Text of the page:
Q: What exactly is a land sales contract and what are the risks to the buyer and seller? I have a signed contract with a friend to buy one of his investment properties--a single-family house in Maryland--as an investment for myself. Originally, his lender was verbally offering 12 1/2 percent, 30-year financing, although my friend now has a 9 1/2 percent loan.
Once I became more interested, the quoted interest rate went to 13 percent and three points. I am beginning to think the lender is trying to take advantage of me. My friend has suggested a land sales contract to avoid the points and to keep his 9 1/2 percent rate. He will take back a second trust to cover his equity. This sounds like a good deal to me.
A: If you are buying this property with little or no money down, the land contract may be a good deal for you. While land contracts are very common in the western part of the United States, there are many problems and uncertainties with this kind of transaction, and I urge extreme caution before finalizing your transaction. It is clear that your seller would like to use this procedure to get around the nonassumability of his existing loan--and you, of course, would like to take advantage of the lower interest rate.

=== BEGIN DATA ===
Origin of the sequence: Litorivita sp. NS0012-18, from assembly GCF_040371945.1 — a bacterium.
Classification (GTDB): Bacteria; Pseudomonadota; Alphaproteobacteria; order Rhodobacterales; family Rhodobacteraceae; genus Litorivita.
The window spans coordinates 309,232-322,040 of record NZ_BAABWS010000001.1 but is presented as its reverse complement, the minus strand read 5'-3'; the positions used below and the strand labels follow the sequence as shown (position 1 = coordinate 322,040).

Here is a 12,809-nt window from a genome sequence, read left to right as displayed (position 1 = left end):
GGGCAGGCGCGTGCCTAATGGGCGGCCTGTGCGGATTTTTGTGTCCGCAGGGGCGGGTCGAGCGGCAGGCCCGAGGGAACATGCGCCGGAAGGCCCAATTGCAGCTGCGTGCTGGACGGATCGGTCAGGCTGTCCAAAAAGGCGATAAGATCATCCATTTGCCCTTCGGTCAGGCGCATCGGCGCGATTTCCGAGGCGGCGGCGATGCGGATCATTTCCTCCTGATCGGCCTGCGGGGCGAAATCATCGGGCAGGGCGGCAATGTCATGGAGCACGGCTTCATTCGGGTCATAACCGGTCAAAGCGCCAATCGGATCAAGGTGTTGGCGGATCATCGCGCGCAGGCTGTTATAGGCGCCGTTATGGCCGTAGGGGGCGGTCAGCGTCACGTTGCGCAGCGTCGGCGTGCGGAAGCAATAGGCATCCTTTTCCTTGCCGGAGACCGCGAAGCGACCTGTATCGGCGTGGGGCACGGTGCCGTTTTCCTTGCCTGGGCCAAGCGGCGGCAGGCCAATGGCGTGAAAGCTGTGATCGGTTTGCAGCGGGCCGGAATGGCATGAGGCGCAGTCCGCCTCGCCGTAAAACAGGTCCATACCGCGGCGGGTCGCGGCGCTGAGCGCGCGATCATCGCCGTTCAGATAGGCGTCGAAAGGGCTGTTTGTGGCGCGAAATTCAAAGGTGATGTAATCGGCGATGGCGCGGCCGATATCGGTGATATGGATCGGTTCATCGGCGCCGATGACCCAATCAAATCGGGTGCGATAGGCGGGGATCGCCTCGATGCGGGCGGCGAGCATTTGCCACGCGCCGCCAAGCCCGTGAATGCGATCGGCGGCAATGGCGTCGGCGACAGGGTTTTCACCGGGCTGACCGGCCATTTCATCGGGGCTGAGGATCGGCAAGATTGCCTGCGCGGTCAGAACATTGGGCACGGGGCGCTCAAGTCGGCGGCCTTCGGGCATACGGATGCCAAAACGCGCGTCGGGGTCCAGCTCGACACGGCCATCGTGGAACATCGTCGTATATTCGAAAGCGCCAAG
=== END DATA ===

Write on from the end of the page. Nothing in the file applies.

Over-simplified, the land contract--also referred to as a contract for deed or installment contract--is a legal transaction where the buyer makes a down payment and the balance of the purchase price is paid in monthly or quarterly installments. Title to the property does not turn over to the buyer until a set time, generally agreed upon by the parties.
In the absense of a specific statute (such as exists in Maryland) the parties are free to enter into any contractual arrangement they want, as long as it does not violate public policy. Generally speaking, the seller is obligated to convey title in accordance with the terms of the contract. This could be when the buyer either pays the entire purchase price in full or reaches a certain point in the transaction.
Needless to say, this raises many serious legal problems. Let us look at it from the seller's point of view first.
The seller wants to make sure that taxes will be paid when they become due. If there is a mortgage, the seller wants to be satisfied that the mortgage payments are kept current to avoid foreclosure. After all, until the deed is transferred to the buyer, the seller still holds legal title.
Additionally, the seller must be concerned about the condition of the property. Adequate safeguards must be spelled out in the contract giving the seller the right to inspect the premises periodically, and requiring the buyer to maintain insurance in the event of a fire or other hazard.
The buyer has problems also. What guarantee does the buyer have that the seller will not sell the same property fraudulently to other purchasers. It is absolutely imperative that a memorandum of the land contract sale be recorded in the jurisdiction where the land is located. Many state laws, such as Maryland, require that these contracts be recorded, but there is no universal law that requires this recording.